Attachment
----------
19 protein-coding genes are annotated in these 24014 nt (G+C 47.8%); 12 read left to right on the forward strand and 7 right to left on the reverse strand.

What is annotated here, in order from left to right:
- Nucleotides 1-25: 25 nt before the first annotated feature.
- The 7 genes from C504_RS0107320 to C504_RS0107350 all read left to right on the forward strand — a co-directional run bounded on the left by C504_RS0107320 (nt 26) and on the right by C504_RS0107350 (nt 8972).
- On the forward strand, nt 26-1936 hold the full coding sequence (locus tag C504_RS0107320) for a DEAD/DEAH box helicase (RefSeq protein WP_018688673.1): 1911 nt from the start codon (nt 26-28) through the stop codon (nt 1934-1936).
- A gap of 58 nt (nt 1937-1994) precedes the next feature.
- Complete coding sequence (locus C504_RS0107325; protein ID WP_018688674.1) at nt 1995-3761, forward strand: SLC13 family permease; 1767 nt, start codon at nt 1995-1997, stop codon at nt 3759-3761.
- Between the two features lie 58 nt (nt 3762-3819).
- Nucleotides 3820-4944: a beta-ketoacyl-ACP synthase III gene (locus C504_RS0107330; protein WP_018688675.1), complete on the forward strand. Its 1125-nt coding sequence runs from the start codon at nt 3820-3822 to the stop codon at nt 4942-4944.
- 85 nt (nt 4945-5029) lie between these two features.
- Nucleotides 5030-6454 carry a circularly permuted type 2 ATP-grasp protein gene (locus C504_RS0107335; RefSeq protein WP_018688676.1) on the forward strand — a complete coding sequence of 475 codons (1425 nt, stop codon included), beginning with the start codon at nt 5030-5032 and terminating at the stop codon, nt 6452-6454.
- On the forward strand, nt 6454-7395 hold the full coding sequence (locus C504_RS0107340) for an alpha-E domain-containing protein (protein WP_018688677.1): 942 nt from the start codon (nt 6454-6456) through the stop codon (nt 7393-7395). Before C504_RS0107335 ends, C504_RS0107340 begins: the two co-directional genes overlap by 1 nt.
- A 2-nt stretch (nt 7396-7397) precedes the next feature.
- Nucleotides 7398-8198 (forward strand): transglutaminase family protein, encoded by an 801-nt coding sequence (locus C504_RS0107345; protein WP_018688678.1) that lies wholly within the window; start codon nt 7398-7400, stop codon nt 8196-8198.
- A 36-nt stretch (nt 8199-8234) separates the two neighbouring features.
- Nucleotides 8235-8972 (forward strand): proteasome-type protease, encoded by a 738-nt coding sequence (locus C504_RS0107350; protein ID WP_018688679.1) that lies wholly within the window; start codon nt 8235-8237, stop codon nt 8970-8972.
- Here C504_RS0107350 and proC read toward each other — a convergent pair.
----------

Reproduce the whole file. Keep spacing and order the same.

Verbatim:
19 protein-coding genes are annotated in these 24014 nt (G+C 47.8%); 12 read left to right on the forward strand and 7 right to left on the reverse strand.

What is annotated here, in order from left to right:
- Nucleotides 1-25: 25 nt before the first annotated feature.
- The 7 genes from C504_RS0107320 to C504_RS0107350 all read left to right on the forward strand — a co-directional run bounded on the left by C504_RS0107320 (nt 26) and on the right by C504_RS0107350 (nt 8972).
- On the forward strand, nt 26-1936 hold the full coding sequence (locus tag C504_RS0107320) for a DEAD/DEAH box helicase (RefSeq protein WP_018688673.1): 1911 nt from the start codon (nt 26-28) through the stop codon (nt 1934-1936).
- A gap of 58 nt (nt 1937-1994) precedes the next feature.
- Complete coding sequence (locus C504_RS0107325; protein ID WP_018688674.1) at nt 1995-3761, forward strand: SLC13 family permease; 1767 nt, start codon at nt 1995-1997, stop codon at nt 3759-3761.
- Between the two features lie 58 nt (nt 3762-3819).
- Nucleotides 3820-4944: a beta-ketoacyl-ACP synthase III gene (locus C504_RS0107330; protein WP_018688675.1), complete on the forward strand. Its 1125-nt coding sequence runs from the start codon at nt 3820-3822 to the stop codon at nt 4942-4944.
- 85 nt (nt 4945-5029) lie between these two features.
- Nucleotides 5030-6454 carry a circularly permuted type 2 ATP-grasp protein gene (locus C504_RS0107335; RefSeq protein WP_018688676.1) on the forward strand — a complete coding sequence of 475 codons (1425 nt, stop codon included), beginning with the start codon at nt 5030-5032 and terminating at the stop codon, nt 6452-6454.
- On the forward strand, nt 6454-7395 hold the full coding sequence (locus C504_RS0107340) for an alpha-E domain-containing protein (protein WP_018688677.1): 942 nt from the start codon (nt 6454-6456) through the stop codon (nt 7393-7395). Before C504_RS0107335 ends, C504_RS0107340 begins: the two co-directional genes overlap by 1 nt.
- A 2-nt stretch (nt 7396-7397) precedes the next feature.
- Nucleotides 7398-8198 (forward strand): transglutaminase family protein, encoded by an 801-nt coding sequence (locus C504_RS0107345; protein WP_018688678.1) that lies wholly within the window; start codon nt 7398-7400, stop codon nt 8196-8198.
- A 36-nt stretch (nt 8199-8234) separates the two neighbouring features.
- Nucleotides 8235-8972 (forward strand): proteasome-type protease, encoded by a 738-nt coding sequence (locus C504_RS0107350; protein ID WP_018688679.1) that lies wholly within the window; start codon nt 8235-8237, stop codon nt 8970-8972.
- Here C504_RS0107350 and proC read toward each other — a convergent pair.